Gordon Reid, an outstanding bridge player whose working life was spent undertaking infrastructure projects in the Highlands and Tayside, has died aged 97.
He was in charge of the building of a new school and doctors’ surgery in Benbecula before relocating to Scone where he was in charge of capital works throughout Perthshire.
In his youth in his native Fraserburgh, Gordon and his bridge partner were Scottish champions.
In later life, he played competitively with Perth and Scone Bridge clubs, winning many trophies along the way.
Gordon was born on July 22 1926 to master slater Bob Reid and his wife, Annie, a teacher.
He was educated in Fraserburgh and left school at 13 to join the family business. He progressed to become a master slater and inherited the business when his father died.
Gordon combined his day job with studying at night school and after three years, gained the qualifications needed to become a clerk of works.
He met his future wife, Rhoda, at a dance in Inverness and they married in March 1950 at the city’s Methodist Church. They went on to have three of a family; Bob, Lorna and Pamela.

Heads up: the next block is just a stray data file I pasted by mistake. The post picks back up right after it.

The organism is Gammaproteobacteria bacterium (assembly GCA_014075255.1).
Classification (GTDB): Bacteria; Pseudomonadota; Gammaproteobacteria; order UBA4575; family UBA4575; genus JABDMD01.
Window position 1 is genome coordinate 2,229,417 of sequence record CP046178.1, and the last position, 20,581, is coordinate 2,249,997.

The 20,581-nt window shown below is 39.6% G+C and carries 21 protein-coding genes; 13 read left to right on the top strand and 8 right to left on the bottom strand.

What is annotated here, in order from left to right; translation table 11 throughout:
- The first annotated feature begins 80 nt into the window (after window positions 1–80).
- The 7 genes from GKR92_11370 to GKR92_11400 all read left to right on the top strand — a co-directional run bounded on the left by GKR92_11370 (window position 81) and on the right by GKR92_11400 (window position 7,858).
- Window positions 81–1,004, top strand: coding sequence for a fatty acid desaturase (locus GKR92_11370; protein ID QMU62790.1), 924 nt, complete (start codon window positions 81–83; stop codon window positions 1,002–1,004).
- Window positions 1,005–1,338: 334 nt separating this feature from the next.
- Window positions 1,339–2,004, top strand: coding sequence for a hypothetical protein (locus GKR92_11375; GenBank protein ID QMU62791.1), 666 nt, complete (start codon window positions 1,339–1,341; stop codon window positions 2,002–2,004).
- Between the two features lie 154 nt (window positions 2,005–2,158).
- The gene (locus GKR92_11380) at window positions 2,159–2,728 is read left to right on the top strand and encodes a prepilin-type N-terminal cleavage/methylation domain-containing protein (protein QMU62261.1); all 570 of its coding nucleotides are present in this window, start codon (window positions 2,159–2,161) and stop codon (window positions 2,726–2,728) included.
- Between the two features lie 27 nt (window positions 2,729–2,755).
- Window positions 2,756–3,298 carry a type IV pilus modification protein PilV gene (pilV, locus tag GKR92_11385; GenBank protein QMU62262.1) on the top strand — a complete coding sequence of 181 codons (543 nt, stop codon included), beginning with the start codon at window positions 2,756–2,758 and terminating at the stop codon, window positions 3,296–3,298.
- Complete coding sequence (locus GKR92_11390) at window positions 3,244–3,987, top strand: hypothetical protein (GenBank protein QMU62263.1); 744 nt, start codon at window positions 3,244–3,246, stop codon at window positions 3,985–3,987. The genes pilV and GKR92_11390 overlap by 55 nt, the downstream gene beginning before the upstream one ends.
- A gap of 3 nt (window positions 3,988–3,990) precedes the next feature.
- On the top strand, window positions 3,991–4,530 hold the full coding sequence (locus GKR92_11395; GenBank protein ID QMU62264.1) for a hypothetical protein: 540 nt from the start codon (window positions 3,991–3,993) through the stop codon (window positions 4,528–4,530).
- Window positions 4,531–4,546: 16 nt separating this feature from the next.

After he qualified, Gordon took a job with the local authority in the Highlands as clerk of works on Benbecula. As there was no secondary school on the island, the rest of the family lived on Skye and Gordon came home at weekends. Family holidays were spent on Benbecula.
In search of a better family life and education for their children, the family move to Scone where Gordon secured a clerk of works position with the local authority.
However, he spent a further three years studying at nights to obtain additional qualifications to specialise in building construction, building science and surveying and levelling.
He then continued his education by qualifying in professional practice and elements of law, quantity surveying and materials inspection and testing allowing his career to progress to overseeing roads and bridges throughout Tayside.
His studies continued until he retired in 1991.
In retirement, Gordon was on hand to look after his grandchildren, was an expert at DIY and read extensively as well as being a sought-after bridge partner.
Lorna, one of his daughters, said her father grew an amazing crop of tomatoes in his greenhouse each year and grew apples which he swapped for other fruits with bridge club members.
“Our father had a strong work ethic and believed we should all be the best we could be,” said Lorna. “He loved DIY and was always in call to help out with our many projects and fix mistakes his children made.”
You can read the family’s announcement here.